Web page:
Skip header and navigation

4 records – page 1 of 1.

Is "treat your child normally" helpful advice for parents of survivors of treatment of hypoplastic left heart syndrome?

https://arctichealth.org/en/permalink/ahliterature152171
Source
Cardiol Young. 2009 Apr;19(2):135-44
Publication Type
Article
Date
Apr-2009
Author
Gwen R Rempel
Margaret J Harrison
Deanna L Williamson
Author Affiliation
Faculty of Nursing, University of Alberta, Edmonton, Alberta, Canada. gwen.rempel@ualberta.ca
Source
Cardiol Young. 2009 Apr;19(2):135-44
Date
Apr-2009
Language
English
Publication Type
Article
Keywords
Adult
Alberta - epidemiology
Cardiac Surgical Procedures - methods
Child Development
Child, Preschool
Female
Follow-Up Studies
Humans
Hypoplastic Left Heart Syndrome - mortality - surgery
Infant
Informed Consent - ethics - psychology
Male
Middle Aged
Parent-Child Relations
Parents - education
Quality of Life
Questionnaires
Retrospective Studies
Survival Rate - trends
Young Adult
Abstract
Developing technology affords children with complex congenitally malformed hearts a chance for survival. Parents gratefully pursue life-saving options on behalf of their children, despite the risks to the life of their child, and uncertainty about outcomes. Little is known about how mothers and fathers experience parenting a child whose new state as a survivor may include less than optimal developmental sequels.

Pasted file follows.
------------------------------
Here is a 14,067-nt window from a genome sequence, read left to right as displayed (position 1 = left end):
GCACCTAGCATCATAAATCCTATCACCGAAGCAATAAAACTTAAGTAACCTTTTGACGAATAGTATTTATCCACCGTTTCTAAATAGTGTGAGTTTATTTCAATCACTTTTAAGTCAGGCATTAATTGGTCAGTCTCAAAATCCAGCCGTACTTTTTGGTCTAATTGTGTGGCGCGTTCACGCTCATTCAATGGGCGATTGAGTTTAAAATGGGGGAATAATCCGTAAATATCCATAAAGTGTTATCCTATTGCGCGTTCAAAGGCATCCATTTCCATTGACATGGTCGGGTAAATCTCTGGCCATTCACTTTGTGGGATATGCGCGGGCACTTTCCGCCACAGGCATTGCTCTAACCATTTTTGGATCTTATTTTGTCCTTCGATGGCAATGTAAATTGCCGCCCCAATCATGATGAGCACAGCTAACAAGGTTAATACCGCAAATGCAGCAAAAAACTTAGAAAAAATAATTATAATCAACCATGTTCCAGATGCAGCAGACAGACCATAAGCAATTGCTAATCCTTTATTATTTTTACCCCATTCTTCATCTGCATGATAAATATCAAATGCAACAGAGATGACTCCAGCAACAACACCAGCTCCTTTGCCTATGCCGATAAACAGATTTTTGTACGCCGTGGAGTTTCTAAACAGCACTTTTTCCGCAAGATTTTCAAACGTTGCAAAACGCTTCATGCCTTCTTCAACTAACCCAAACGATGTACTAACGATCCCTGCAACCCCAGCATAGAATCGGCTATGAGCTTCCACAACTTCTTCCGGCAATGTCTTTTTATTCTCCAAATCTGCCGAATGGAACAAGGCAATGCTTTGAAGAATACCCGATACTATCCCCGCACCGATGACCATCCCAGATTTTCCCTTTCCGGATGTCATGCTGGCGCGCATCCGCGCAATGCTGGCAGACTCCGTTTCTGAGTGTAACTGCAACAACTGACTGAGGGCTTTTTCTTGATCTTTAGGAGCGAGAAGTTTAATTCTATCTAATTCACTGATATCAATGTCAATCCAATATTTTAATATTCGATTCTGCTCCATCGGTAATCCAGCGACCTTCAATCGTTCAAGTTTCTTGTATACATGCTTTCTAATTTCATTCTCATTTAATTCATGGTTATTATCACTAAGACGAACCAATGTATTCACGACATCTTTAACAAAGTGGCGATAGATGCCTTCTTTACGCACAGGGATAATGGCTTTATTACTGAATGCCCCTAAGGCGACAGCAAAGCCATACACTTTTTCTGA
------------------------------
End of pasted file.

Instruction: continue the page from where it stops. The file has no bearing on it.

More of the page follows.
Our study involved multiple interactive interviews with 9 mothers and 7 fathers of infants and preschool children with hypoplastic left heart syndrome who had survived the Norwood surgical approach. Qualitative methodology included grounded theory methods of simultaneous collection and analysis of data, and we used open and selective coding of transcribed interviews.
Parents used normalization in the context of uncertainty regarding the ongoing survival of their child. Parents described their underweight children as being on their own growth curve, and viewed their developmental progress, however delayed, as reason for celebration, as they had been prepared for their child to die.